Further €4.5bn in cuts are needed, says IMF

INCOME tax increases and more cuts in Government spending are needed immediately, the International Monetary Fund has warned in a stark report on the country’s economic state.

They say savings of about €4.5 billion must be made, in addition to the €5.3bn already identified. And it should all be achieved by 2014 to bring the deficit to 3%. The IMF — known for the harsh austerity measures it imposes when called in to rescue bankrupt economies — pours cold water on predictions of more than 3% growth next year. Instead it says it will be 2015 before the economy gradually recovers and achieves a growth of 3.5%.

Reacting to the report, Finance Minister Brian Lenihan said the Government was fully committed to reducing the budget deficit to below 3% by 2014.

He added that the IMF growth predictions were made before the latest national accounts showed a return to growth in the first three months of this year.

But Fine Gael’s economic planning spokesman, Richard Bruton, said the report “raised the grim prospect of even greater spending cuts and tax increases”, and should be a wake-up call to Government about the need for a new approach to growth and employment.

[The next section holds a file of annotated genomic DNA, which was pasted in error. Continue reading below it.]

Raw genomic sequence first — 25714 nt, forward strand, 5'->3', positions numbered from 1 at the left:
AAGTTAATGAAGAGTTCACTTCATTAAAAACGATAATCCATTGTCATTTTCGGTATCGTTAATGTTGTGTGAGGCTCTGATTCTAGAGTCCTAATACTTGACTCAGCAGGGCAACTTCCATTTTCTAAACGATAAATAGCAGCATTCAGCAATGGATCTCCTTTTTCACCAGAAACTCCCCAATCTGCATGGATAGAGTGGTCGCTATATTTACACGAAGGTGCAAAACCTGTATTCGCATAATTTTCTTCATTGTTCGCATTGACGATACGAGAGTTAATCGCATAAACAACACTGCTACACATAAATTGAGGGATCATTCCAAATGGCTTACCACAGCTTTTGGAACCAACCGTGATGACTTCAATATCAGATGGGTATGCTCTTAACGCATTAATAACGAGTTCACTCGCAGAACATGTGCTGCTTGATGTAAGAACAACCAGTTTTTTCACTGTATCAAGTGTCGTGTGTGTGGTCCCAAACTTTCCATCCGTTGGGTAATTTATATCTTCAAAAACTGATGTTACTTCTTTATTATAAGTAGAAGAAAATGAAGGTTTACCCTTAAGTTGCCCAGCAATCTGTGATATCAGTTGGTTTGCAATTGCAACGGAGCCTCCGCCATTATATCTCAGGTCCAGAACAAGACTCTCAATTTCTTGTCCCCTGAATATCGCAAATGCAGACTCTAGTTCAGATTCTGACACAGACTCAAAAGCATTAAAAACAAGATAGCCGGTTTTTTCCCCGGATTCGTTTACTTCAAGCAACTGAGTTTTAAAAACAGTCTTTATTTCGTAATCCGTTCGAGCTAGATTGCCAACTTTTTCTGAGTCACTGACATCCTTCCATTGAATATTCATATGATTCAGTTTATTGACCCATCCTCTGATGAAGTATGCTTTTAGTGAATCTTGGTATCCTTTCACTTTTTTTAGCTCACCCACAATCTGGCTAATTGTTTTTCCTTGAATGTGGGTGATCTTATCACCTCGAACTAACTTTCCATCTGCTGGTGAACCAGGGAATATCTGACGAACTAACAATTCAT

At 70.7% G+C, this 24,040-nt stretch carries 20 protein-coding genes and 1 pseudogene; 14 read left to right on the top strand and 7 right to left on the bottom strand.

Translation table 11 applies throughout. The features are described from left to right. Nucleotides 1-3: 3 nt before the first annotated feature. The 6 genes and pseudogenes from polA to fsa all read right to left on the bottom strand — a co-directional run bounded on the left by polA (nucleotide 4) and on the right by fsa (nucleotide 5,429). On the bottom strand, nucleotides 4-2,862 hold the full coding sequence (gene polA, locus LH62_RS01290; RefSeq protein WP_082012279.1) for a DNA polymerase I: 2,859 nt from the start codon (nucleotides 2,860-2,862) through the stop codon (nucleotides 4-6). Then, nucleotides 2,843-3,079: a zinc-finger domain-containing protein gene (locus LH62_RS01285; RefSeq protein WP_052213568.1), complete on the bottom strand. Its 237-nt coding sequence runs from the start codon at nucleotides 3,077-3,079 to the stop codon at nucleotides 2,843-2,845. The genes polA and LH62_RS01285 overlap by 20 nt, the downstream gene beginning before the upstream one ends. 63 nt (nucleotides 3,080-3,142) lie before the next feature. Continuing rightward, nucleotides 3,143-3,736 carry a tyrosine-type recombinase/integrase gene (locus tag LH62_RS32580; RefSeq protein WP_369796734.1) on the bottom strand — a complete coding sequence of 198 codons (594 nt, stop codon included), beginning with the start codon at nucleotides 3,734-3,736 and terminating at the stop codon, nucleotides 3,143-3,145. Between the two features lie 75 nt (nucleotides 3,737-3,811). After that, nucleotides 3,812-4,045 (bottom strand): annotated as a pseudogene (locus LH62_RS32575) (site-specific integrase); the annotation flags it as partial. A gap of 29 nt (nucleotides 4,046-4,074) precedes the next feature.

“The alternative is only more pain for Irish taxpayers,” he said.

The IMF experts, who visited here at the end of May, urge the Government to fast forward cuts in public services, particularly in the health and education sectors, and make further cuts in social welfare payments.

But cutting back government spending is not enough. More money must be collected by the state, something the IMF says the Irish authorities recognise.

They approve government plans to reform the income tax system by bringing more people into the tax net and getting rid of tax exemptions. The various levies should become permanent and a universal social charge should be introduced.

Despite reports that the Government was going to drop plans for a property tax, the IMF said it would prove more stable than the system of stamp duties.

The outlook for employment is equally bleak with older men and young people in for a long period of joblessness. They say while exports are increasing these are mainly from multinationals and not from smaller indigenous businesses where they would generate jobs.

New jobs will also depend on the cost of labour decreasing as the country has priced itself out of the market in many instances, it says.


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